Speeding down the highway from Cancun to Playa del Carmen I noticed we passed more than one group of cyclists riding on the shoulder of the road. I didn’t think too much of it until my sister-in-law, L, pointed them out as pilgrims for Nuestra Señora de Guadalupe. I barely stepped off the plane after 14 hours of planes and automobiles. I just nodded as we sped on, not fully taking it in.
Later it made sense. We were nearing December 12. Our Lady of Guadalupe (Nuestra Señora de Guadalupe) is the patron saint of Mexico and December 12 marks her feast day. Our Lady (or the Virgin Mary) is said to have appeared four times near Mexico City in December 1531. I didn’t yet understand it, but Nuestra Señora de Guadalupe is a significant part of Mexico’s culture and history than I had previously understood.
A few days later, during the evening Xcaret Mexico Espectacular, I curiously watched the performers transform their farm props into pieces of a larger creation. Again, I didn’t think too much of it until L leaned over and whispered in Spanish, “They’re making the La Virgen.” Again, I nodded as if I understood, but I didn’t yet have a real sense of the importance of Our Lady of Guadalupe to the people of Mexico.
Later in the week on the road from Campeche to Mérida, there were so many groups of “pilgrims” running or biking on the side of the highway, I couldn’t just passively observe. I sat up and started to pay attention.
We passed hundreds of people traveling with portraits or statues of Our Lady of Guadalupe strapped to their backs. Some of the statues were the size of a child’s doll. Some were nearly as tall as I am. Pilgrims ran barefoot with torches, families traveled on decorated motor-trikes, and groups wore matching tracksuits. Some groups were led or followed by a truck for support. This wasn’t a bunch of concerned activists running for the local pet sanctuary on their day off.
It was impressive. I needed to know more.
I grilled my nephew about it as he drove us closer to Mérida . Mexican flags, images of Juan Diego and Our Lady, and shirts that advertised their destination decorated the roadways. The pilgrims, he told me, make a pledge to La Virgen in the hopes that she will heal a sick loved one. Some make the pilgrimage to acknowledge her influence in their lives. Others simply make the journey to honor Our Lady of Guadalupe.
December 1 marks the beginning of the pilgrimages, but if the route is shorter, these pilgrims, or Guadalupanos, may start closer to December 12. I learned that some make the journey across the country to Mexico City and the Basílica (the site of Juan Diego’s tilma or cloak that bears the image of La Virgen). Others make a pledge to make a much shorter pilgrimage from one town to another. Regardless of distance, they plan to arrive at the cathedral on the eve of December 12 to celebrate La Virgen as December 11 becomes December 12.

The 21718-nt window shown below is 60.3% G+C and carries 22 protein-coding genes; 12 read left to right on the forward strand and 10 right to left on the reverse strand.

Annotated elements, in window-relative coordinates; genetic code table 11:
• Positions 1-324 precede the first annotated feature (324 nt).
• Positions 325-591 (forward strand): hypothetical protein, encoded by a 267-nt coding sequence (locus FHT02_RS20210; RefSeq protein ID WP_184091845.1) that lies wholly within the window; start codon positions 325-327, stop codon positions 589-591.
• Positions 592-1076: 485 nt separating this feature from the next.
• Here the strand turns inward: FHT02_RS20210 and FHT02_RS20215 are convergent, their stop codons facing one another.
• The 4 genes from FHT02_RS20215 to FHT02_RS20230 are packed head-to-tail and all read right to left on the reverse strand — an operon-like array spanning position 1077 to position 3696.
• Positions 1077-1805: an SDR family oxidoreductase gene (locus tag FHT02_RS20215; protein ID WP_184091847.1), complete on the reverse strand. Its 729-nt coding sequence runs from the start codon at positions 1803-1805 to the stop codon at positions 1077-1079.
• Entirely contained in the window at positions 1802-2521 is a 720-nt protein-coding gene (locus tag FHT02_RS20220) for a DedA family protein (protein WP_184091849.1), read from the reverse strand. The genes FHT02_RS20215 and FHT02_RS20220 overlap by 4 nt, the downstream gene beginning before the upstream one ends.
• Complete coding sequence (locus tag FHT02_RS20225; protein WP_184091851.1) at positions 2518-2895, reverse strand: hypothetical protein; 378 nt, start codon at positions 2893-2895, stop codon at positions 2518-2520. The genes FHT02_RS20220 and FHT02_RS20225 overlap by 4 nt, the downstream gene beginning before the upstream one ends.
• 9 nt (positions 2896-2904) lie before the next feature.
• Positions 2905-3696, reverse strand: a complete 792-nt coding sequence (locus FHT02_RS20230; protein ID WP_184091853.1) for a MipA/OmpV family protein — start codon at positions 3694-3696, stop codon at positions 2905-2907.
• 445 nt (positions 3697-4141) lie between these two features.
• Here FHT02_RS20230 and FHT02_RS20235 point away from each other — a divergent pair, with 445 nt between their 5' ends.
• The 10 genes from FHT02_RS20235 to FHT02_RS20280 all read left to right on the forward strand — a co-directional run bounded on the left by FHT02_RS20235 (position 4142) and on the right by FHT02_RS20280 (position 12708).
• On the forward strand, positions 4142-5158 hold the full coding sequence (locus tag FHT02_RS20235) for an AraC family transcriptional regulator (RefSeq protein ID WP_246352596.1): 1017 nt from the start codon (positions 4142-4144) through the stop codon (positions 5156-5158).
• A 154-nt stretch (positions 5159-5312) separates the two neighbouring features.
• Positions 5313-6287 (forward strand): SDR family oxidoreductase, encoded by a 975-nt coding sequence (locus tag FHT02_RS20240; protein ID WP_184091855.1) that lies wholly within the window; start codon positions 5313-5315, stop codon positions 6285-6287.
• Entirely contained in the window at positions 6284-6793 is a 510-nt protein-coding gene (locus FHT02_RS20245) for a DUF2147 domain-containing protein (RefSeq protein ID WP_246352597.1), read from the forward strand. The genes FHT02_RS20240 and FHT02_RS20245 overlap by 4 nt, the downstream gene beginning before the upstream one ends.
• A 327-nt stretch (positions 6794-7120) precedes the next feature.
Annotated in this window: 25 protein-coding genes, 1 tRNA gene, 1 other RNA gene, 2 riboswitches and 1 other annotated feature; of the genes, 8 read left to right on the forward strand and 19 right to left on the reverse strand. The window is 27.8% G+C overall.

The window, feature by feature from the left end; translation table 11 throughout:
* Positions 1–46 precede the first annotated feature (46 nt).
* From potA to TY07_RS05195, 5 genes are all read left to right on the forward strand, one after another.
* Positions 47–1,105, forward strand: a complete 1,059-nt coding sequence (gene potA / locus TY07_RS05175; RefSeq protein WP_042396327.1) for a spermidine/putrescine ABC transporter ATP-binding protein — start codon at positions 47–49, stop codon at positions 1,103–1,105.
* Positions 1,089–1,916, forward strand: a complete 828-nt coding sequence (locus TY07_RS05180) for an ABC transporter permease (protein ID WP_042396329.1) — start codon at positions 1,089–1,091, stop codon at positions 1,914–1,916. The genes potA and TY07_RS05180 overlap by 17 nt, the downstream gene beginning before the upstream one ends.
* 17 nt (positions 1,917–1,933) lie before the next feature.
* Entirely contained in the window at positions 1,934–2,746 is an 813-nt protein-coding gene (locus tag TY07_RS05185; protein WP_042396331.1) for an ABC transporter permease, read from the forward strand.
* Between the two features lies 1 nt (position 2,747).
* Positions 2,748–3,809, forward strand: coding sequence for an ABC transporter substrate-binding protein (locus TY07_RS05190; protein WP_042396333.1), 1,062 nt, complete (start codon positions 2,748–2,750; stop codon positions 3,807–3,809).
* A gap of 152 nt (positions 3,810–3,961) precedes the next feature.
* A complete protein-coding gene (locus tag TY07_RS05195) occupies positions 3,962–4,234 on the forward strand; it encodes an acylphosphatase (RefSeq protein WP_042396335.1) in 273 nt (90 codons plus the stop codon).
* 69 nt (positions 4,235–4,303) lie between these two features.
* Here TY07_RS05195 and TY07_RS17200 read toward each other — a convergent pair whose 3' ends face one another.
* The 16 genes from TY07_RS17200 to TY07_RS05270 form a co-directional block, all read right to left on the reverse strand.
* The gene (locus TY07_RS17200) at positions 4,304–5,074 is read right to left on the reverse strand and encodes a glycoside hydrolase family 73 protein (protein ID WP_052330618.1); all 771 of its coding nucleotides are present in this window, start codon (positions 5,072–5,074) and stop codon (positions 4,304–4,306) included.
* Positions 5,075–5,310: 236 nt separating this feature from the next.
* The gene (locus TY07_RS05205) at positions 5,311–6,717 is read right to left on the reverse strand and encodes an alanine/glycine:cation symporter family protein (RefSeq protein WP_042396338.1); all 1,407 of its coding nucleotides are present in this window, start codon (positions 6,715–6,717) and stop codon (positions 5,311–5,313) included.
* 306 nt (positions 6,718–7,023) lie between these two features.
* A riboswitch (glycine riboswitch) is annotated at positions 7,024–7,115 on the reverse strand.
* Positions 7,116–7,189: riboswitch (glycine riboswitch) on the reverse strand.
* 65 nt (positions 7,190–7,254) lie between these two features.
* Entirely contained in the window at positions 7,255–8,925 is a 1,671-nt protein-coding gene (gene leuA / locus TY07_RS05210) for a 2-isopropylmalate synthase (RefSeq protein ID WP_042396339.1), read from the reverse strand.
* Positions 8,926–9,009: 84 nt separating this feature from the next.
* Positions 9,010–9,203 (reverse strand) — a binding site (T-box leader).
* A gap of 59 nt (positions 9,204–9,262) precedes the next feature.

I still had dozens of questions, but I had exhausted my nephew’s knowledge. Late that evening, L turned on the television to watch the Basílica’s live feed of Las Mañanitas a La Virgen de Guadalupe. What looked like thousands of people, including many Mexican celebrities, were in and around the cathedral. They came to pray, honor La Virgen, and see her image on the tilma preserved in the Basílica. Famous singers sang tribute to Nuestra Señora de Guadalupe. At midnight, after singing Las Mañanitas to the mother of God, the mass began. I stayed up long after everyone else had gone to bed watching the mass, spoken in Spanish.
The next night we drove back to Cancun on quiet highways; not a pilgrim to be seen. I was a little disappointed while planning this trip. We would leave before the first posadas began, before the Christmas season really got started. Though we didn’t go to a posada, I wasn’t disappointed. Instead we witnessed the true start of the Christmas season, one I didn’t even know about before this trip.
As a traveler, you can’t begin to understand a country if you only see the surface of it. Cruise ships, restaurants, and gift shops don’t make up a country. It’s through real life experiences that you know a country and you can’t get those experiences through a porthole or a guidebook.
Witnessing the Guadalupanos ride, run, and motor towards their destinations showed me another, less commercial side of Christmas in Mexico. I left with a better understanding of Mexico, its people, and my family. And you can be sure, the next time I travel to Mexico, I’ll be taking it all in.